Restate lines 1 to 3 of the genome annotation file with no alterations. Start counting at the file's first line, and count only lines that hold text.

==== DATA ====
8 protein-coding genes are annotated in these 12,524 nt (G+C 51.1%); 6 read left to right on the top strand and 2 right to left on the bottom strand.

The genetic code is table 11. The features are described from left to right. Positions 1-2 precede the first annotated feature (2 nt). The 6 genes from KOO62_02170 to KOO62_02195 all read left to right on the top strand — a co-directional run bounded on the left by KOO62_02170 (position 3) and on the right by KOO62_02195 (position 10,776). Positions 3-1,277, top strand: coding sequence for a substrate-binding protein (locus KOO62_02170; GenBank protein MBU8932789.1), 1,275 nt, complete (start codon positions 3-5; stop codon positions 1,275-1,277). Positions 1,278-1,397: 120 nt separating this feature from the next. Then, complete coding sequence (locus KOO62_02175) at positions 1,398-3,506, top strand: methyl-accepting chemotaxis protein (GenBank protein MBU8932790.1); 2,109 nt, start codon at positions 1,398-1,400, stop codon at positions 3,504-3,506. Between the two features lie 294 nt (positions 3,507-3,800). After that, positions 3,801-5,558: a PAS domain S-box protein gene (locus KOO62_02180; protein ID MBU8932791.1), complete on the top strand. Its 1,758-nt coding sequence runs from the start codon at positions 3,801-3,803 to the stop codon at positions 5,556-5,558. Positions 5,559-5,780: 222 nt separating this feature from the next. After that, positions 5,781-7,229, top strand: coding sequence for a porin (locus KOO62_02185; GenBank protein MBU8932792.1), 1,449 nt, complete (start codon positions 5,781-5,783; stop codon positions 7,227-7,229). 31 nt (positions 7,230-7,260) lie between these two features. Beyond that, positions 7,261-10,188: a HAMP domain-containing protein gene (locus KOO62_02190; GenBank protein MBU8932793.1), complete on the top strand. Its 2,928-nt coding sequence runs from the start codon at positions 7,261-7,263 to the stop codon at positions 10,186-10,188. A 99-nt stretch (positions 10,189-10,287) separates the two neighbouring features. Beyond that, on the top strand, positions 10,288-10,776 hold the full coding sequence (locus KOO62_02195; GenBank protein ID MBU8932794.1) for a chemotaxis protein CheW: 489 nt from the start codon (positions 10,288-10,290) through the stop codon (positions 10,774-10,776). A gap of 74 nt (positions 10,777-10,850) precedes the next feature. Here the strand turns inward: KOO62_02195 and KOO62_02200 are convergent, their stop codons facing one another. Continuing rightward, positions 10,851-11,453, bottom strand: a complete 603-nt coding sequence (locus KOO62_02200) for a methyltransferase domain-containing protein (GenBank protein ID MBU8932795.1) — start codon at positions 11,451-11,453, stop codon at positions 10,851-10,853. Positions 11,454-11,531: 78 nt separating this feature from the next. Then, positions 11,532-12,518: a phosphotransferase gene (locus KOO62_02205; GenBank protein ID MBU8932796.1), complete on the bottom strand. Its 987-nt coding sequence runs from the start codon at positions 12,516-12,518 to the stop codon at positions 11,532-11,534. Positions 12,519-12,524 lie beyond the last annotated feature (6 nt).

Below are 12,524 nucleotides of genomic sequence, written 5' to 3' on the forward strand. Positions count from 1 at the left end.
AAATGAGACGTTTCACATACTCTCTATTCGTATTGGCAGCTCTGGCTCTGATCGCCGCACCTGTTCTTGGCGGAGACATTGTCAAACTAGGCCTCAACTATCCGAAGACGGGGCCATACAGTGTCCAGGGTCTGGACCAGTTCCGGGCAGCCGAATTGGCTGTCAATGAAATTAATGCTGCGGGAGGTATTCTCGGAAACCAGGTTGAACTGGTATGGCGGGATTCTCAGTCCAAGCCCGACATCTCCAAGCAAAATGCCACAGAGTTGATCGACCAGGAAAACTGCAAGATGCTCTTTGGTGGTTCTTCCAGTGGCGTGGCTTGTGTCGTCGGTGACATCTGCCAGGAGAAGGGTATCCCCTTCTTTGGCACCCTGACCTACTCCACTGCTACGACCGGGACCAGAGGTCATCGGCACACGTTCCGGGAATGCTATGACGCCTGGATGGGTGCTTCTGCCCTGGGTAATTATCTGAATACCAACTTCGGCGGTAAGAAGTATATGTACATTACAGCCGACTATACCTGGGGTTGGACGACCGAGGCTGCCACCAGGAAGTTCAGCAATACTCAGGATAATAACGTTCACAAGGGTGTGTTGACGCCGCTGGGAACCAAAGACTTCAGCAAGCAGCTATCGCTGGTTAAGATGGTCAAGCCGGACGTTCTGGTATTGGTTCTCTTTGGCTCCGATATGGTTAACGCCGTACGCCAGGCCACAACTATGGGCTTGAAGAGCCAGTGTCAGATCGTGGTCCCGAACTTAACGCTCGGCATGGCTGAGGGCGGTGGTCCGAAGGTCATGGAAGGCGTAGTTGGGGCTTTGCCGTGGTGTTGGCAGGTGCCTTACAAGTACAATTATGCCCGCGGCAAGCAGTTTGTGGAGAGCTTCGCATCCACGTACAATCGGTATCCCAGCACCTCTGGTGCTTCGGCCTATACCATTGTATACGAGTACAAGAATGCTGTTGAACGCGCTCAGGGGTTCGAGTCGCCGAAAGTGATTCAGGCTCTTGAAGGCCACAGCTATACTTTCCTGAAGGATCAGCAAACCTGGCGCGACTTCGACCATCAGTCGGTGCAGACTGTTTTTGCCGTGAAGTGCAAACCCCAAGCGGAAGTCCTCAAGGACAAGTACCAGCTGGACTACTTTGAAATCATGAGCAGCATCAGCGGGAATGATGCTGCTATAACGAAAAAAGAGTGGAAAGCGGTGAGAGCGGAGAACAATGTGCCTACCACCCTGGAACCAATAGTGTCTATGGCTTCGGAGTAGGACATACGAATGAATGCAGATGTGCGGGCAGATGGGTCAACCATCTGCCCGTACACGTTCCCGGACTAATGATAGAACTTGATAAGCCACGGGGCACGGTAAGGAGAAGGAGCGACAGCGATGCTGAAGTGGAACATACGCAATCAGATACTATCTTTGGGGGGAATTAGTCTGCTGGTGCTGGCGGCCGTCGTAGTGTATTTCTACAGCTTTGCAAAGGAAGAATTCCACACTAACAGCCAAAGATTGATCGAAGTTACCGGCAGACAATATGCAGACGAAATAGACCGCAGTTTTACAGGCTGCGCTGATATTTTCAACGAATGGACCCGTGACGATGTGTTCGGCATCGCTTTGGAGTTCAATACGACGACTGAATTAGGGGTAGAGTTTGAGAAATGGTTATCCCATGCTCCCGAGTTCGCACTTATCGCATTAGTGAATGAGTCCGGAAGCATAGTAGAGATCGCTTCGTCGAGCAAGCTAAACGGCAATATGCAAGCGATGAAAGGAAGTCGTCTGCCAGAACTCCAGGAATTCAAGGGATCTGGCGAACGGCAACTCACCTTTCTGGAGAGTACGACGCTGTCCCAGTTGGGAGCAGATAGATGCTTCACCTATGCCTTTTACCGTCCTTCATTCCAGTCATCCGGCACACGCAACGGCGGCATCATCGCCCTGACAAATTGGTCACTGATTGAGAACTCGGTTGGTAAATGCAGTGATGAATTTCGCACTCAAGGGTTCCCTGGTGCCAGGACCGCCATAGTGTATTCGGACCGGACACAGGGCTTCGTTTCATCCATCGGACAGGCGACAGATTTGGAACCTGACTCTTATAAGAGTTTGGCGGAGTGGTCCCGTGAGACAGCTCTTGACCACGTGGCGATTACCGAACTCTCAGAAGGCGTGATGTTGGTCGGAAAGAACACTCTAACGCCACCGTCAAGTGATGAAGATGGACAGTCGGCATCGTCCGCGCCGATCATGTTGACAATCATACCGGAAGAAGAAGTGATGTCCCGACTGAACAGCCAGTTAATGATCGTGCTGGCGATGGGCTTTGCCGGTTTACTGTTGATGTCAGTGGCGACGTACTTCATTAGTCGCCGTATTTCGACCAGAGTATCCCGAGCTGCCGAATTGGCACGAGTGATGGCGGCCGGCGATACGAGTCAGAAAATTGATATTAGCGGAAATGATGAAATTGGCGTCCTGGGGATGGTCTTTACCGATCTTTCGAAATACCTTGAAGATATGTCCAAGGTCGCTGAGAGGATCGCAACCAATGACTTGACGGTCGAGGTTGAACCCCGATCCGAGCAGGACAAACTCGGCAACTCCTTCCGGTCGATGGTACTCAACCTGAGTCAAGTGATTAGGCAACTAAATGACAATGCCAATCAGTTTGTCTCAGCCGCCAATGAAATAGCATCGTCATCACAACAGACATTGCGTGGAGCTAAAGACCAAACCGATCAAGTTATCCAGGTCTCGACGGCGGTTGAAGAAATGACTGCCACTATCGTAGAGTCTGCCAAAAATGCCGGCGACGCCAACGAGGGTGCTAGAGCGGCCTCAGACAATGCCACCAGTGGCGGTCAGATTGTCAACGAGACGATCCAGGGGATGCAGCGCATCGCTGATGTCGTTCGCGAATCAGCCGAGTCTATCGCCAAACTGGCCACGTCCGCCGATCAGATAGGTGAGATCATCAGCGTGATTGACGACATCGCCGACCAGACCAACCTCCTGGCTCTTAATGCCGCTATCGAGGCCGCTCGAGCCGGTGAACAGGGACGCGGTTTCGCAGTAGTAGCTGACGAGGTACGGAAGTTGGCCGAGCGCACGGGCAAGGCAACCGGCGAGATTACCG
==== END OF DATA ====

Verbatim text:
8 protein-coding genes are annotated in these 12,524 nt (G+C 51.1%); 6 read left to right on the top strand and 2 right to left on the bottom strand.

The genetic code is table 11. The features are described from left to right. Positions 1-2 precede the first annotated feature (2 nt). The 6 genes from KOO62_02170 to KOO62_02195 all read left to right on the top strand — a co-directional run bounded on the left by KOO62_02170 (position 3) and on the right by KOO62_02195 (position 10,776). Positions 3-1,277, top strand: coding sequence for a substrate-binding protein (locus KOO62_02170; GenBank protein MBU8932789.1), 1,275 nt, complete (start codon positions 3-5; stop codon positions 1,275-1,277). Positions 1,278-1,397: 120 nt separating this feature from the next. Then, complete coding sequence (locus KOO62_02175) at positions 1,398-3,506, top strand: methyl-accepting chemotaxis protein (GenBank protein MBU8932790.1); 2,109 nt, start codon at positions 1,398-1,400, stop codon at positions 3,504-3,506. Between the two features lie 294 nt (positions 3,507-3,800). After that, positions 3,801-5,558: a PAS domain S-box protein gene (locus KOO62_02180; protein ID MBU8932791.1), complete on the top strand. Its 1,758-nt coding sequence runs from the start codon at positions 3,801-3,803 to the stop codon at positions 5,556-5,558. Positions 5,559-5,780: 222 nt separating this feature from the next. After that, positions 5,781-7,229, top strand: coding sequence for a porin (locus KOO62_02185; GenBank protein MBU8932792.1), 1,449 nt, complete (start codon positions 5,781-5,783; stop codon positions 7,227-7,229). 31 nt (positions 7,230-7,260) lie between these two features. Beyond that, positions 7,261-10,188: a HAMP domain-containing protein gene (locus KOO62_02190; GenBank protein MBU8932793.1), complete on the top strand. Its 2,928-nt coding sequence runs from the start codon at positions 7,261-7,263 to the stop codon at positions 10,186-10,188. A 99-nt stretch (positions 10,189-10,287) separates the two neighbouring features. Beyond that, on the top strand, positions 10,288-10,776 hold the full coding sequence (locus KOO62_02195; GenBank protein ID MBU8932794.1) for a chemotaxis protein CheW: 489 nt from the start codon (positions 10,288-10,290) through the stop codon (positions 10,774-10,776). A gap of 74 nt (positions 10,777-10,850) precedes the next feature. Here the strand turns inward: KOO62_02195 and KOO62_02200 are convergent, their stop codons facing one another. Continuing rightward, positions 10,851-11,453, bottom strand: a complete 603-nt coding sequence (locus KOO62_02200) for a methyltransferase domain-containing protein (GenBank protein ID MBU8932795.1) — start codon at positions 11,451-11,453, stop codon at positions 10,851-10,853. Positions 11,454-11,531: 78 nt separating this feature from the next. Then, positions 11,532-12,518: a phosphotransferase gene (locus KOO62_02205; GenBank protein ID MBU8932796.1), complete on the bottom strand. Its 987-nt coding sequence runs from the start codon at positions 12,516-12,518 to the stop codon at positions 11,532-11,534. Positions 12,519-12,524 lie beyond the last annotated feature (6 nt).

Below are 12,524 nucleotides of genomic sequence, written 5' to 3' on the forward strand. Positions count from 1 at the left end.